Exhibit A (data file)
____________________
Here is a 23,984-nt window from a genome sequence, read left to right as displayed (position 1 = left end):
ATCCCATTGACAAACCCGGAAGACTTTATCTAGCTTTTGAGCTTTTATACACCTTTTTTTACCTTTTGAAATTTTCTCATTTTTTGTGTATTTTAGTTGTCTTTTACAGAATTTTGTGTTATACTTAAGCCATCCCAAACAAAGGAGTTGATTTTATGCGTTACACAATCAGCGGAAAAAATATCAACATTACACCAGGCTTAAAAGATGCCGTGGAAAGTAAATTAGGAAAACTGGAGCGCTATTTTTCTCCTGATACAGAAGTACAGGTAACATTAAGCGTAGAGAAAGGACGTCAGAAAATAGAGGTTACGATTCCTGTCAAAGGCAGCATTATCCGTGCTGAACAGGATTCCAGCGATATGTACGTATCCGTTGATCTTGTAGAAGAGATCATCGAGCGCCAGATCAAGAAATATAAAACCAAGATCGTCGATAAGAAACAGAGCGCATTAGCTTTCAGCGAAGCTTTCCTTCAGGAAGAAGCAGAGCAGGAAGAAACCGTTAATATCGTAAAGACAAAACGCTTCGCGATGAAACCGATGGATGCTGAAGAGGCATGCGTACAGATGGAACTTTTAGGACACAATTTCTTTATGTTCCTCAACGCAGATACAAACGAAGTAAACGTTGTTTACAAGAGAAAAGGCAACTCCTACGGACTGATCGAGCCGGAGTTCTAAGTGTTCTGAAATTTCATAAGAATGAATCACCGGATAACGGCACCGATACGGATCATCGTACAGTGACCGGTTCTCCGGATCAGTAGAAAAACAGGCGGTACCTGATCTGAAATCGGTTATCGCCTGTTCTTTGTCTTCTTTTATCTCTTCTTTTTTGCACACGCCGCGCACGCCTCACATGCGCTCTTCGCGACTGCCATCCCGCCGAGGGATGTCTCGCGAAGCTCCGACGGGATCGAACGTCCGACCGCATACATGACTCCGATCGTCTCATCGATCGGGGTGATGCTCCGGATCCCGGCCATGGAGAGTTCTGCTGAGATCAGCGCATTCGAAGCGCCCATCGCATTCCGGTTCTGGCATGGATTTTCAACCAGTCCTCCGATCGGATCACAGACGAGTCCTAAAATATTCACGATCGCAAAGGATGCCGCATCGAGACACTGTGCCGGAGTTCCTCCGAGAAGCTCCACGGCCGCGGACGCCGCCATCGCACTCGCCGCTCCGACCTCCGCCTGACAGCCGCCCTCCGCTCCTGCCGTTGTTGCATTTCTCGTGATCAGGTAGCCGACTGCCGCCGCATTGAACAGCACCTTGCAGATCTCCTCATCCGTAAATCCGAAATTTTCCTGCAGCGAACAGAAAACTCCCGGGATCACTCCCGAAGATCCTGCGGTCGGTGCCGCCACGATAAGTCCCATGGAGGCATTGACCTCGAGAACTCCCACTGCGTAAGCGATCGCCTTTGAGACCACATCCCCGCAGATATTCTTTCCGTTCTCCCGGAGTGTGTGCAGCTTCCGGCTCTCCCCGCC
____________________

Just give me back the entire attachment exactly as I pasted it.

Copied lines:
Here is a 23,984-nt window from a genome sequence, read left to right as displayed (position 1 = left end):
ATCCCATTGACAAACCCGGAAGACTTTATCTAGCTTTTGAGCTTTTATACACCTTTTTTTACCTTTTGAAATTTTCTCATTTTTTGTGTATTTTAGTTGTCTTTTACAGAATTTTGTGTTATACTTAAGCCATCCCAAACAAAGGAGTTGATTTTATGCGTTACACAATCAGCGGAAAAAATATCAACATTACACCAGGCTTAAAAGATGCCGTGGAAAGTAAATTAGGAAAACTGGAGCGCTATTTTTCTCCTGATACAGAAGTACAGGTAACATTAAGCGTAGAGAAAGGACGTCAGAAAATAGAGGTTACGATTCCTGTCAAAGGCAGCATTATCCGTGCTGAACAGGATTCCAGCGATATGTACGTATCCGTTGATCTTGTAGAAGAGATCATCGAGCGCCAGATCAAGAAATATAAAACCAAGATCGTCGATAAGAAACAGAGCGCATTAGCTTTCAGCGAAGCTTTCCTTCAGGAAGAAGCAGAGCAGGAAGAAACCGTTAATATCGTAAAGACAAAACGCTTCGCGATGAAACCGATGGATGCTGAAGAGGCATGCGTACAGATGGAACTTTTAGGACACAATTTCTTTATGTTCCTCAACGCAGATACAAACGAAGTAAACGTTGTTTACAAGAGAAAAGGCAACTCCTACGGACTGATCGAGCCGGAGTTCTAAGTGTTCTGAAATTTCATAAGAATGAATCACCGGATAACGGCACCGATACGGATCATCGTACAGTGACCGGTTCTCCGGATCAGTAGAAAAACAGGCGGTACCTGATCTGAAATCGGTTATCGCCTGTTCTTTGTCTTCTTTTATCTCTTCTTTTTTGCACACGCCGCGCACGCCTCACATGCGCTCTTCGCGACTGCCATCCCGCCGAGGGATGTCTCGCGAAGCTCCGACGGGATCGAACGTCCGACCGCATACATGACTCCGATCGTCTCATCGATCGGGGTGATGCTCCGGATCCCGGCCATGGAGAGTTCTGCTGAGATCAGCGCATTCGAAGCGCCCATCGCATTCCGGTTCTGGCATGGATTTTCAACCAGTCCTCCGATCGGATCACAGACGAGTCCTAAAATATTCACGATCGCAAAGGATGCCGCATCGAGACACTGTGCCGGAGTTCCTCCGAGAAGCTCCACGGCCGCGGACGCCGCCATCGCACTCGCCGCTCCGACCTCCGCCTGACAGCCGCCCTCCGCTCCTGCCGTTGTTGCATTTCTCGTGATCAGGTAGCCGACTGCCGCCGCATTGAACAGCACCTTGCAGATCTCCTCATCCGTAAATCCGAAATTTTCCTGCAGCGAACAGAAAACTCCCGGGATCACTCCCGAAGATCCTGCGGTCGGTGCCGCCACGATAAGTCCCATGGAGGCATTGACCTCGAGAACTCCCACTGCGTAAGCGATCGCCTTTGAGACCACATCCCCGCAGATATTCTTTCCGTTCTCCCGGAGTGTGTGCAGCTTCCGGCTCTCCCCGCC